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Genetics of Type 2 Diabetes: Implications from Large-Scale Studies


Purpose of review

Type 2 diabetes (T2D) is a multifactorial, heritable syndrome characterized by dysregulated glucose homeostasis that results from impaired insulin secretion and insulin resistance. Genetic association studies have successfully identified hundreds of T2D risk loci implicating many genes in disease pathogenesis. In this review, we provide an overview of the recent T2D genetic studies from the past 3 years with particular focus on the effects of sample size and ancestral diversity on genetic discovery as well as discuss recent work on the use and limitations of genetic risk scores (GRS) for T2D risk prediction.

Recent findings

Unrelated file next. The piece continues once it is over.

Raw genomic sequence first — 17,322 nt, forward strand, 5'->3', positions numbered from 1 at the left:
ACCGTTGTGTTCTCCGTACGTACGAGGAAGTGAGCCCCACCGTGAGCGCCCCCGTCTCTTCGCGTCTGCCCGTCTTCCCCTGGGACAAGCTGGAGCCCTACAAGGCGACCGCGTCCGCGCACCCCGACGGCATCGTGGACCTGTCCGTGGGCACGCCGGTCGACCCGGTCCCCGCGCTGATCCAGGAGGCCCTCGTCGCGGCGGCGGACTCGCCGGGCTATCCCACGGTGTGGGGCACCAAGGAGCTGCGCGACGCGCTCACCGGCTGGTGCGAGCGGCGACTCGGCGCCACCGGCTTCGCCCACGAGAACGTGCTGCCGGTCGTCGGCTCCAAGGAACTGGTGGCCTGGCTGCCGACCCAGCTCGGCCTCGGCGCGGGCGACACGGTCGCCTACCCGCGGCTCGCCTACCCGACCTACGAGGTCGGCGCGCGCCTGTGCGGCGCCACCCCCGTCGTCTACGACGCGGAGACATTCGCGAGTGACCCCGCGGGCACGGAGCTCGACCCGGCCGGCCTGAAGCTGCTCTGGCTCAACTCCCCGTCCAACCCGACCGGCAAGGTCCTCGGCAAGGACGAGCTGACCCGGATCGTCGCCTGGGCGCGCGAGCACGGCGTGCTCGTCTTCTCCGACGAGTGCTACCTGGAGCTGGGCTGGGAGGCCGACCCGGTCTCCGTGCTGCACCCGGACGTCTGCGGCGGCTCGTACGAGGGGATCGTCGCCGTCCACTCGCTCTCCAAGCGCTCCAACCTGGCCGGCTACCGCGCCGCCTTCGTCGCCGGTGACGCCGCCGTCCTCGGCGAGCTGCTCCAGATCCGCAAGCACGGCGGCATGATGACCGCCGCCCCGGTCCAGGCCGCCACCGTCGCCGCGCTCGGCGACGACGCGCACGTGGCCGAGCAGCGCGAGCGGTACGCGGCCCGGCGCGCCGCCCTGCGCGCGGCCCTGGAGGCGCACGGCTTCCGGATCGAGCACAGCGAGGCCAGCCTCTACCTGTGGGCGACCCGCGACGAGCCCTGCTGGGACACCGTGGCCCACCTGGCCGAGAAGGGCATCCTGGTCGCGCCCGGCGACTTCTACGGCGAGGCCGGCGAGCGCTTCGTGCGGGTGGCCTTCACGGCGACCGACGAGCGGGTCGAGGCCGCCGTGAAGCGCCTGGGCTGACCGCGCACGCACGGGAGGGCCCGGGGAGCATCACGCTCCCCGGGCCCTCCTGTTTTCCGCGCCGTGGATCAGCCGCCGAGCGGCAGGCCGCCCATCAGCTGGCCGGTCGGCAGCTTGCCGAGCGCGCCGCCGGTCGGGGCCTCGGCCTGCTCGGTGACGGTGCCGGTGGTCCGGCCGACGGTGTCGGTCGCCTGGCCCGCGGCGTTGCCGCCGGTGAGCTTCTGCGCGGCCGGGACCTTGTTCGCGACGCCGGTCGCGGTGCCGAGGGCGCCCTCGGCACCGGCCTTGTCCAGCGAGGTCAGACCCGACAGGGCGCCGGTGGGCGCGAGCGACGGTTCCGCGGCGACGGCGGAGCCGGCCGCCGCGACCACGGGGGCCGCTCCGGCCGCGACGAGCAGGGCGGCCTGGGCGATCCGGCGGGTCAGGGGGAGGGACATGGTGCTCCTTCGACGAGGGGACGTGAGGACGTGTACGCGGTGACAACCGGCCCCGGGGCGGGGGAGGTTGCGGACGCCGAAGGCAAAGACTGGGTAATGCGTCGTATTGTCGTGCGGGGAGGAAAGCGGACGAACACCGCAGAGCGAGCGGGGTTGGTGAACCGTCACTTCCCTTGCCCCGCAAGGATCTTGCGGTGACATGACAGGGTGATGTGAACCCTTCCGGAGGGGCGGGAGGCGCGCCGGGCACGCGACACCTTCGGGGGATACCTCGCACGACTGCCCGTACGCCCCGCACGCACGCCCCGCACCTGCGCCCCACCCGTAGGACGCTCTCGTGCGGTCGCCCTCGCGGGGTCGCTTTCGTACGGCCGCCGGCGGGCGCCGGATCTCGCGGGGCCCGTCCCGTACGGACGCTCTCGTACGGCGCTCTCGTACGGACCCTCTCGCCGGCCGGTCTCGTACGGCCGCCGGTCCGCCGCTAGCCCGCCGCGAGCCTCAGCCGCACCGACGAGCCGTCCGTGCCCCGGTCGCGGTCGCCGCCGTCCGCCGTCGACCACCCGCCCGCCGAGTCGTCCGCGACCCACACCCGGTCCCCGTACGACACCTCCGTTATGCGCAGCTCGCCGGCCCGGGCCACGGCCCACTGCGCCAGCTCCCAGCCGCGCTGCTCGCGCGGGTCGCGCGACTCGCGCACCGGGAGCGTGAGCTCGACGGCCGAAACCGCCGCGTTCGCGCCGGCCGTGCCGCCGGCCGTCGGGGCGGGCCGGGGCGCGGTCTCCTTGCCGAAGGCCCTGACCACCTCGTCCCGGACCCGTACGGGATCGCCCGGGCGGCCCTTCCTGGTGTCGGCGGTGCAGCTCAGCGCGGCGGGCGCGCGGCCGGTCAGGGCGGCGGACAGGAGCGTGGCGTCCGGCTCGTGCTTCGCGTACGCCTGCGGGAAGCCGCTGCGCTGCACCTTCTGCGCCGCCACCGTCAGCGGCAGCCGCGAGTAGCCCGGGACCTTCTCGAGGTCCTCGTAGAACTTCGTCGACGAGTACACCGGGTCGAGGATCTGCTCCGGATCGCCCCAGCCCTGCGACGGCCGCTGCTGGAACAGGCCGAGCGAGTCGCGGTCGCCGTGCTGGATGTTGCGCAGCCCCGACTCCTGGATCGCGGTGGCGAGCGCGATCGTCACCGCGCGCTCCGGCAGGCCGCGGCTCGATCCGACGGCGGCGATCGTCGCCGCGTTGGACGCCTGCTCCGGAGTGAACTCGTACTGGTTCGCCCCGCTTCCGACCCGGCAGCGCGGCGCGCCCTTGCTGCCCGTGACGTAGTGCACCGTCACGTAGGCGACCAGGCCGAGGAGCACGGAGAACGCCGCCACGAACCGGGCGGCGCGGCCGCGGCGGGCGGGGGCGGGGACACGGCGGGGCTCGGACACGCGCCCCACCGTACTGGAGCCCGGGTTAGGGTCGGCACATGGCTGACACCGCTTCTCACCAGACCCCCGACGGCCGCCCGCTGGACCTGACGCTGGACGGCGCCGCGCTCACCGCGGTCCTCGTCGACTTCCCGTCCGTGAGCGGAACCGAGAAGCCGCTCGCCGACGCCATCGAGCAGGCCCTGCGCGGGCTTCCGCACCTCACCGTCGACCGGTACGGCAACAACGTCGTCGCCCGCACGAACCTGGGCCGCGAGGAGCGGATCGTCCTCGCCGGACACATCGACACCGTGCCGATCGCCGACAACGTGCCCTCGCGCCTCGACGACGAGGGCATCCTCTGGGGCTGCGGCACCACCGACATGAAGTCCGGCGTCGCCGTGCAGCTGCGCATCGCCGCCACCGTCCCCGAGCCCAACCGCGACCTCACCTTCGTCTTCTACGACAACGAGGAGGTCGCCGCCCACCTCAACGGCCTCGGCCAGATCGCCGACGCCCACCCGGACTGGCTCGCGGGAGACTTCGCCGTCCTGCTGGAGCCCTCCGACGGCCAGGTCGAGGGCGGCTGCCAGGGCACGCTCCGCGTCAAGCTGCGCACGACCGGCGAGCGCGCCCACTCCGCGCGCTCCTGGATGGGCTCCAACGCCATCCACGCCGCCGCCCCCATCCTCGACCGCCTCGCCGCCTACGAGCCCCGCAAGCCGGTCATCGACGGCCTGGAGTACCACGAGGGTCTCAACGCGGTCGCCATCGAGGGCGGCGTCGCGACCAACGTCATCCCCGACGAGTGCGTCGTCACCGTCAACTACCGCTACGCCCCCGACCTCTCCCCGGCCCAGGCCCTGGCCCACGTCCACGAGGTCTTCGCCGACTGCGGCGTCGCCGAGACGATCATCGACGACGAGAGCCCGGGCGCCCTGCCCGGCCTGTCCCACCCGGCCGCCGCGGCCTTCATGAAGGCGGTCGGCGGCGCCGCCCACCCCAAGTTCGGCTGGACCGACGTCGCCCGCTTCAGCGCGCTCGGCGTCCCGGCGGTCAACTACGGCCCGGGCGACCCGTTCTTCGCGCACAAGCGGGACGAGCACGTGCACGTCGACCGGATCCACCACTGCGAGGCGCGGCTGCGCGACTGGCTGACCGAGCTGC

Recent large-scale, multi-ancestry genetic studies of T2D have identified over 500 novel risk loci. The genetic variants (i.e., single nucleotide polymorphisms (SNPs)) marking these novel loci in general have smaller effect sizes than previously discovered loci. Inclusion of samples from diverse ancestral backgrounds shows a few ancestry specific loci marked by common variants, but overall, the majority of loci discovered are common across ancestries. Inclusion of common variant GRS, even with hundreds of loci, does not substantially increase T2D risk prediction over standard clinical risk factors such as age and family history. Common variant association studies of T2D have now identified over 700 T2D risk loci, half of which have been discovered in the past 3 years. These recent studies demonstrate that inclusion of ancestrally diverse samples can enhance locus discovery and improve accuracy of GRS for T2D risk prediction. GRS based on common variants, however, only minimally enhances risk prediction over standard clinical risk factors.

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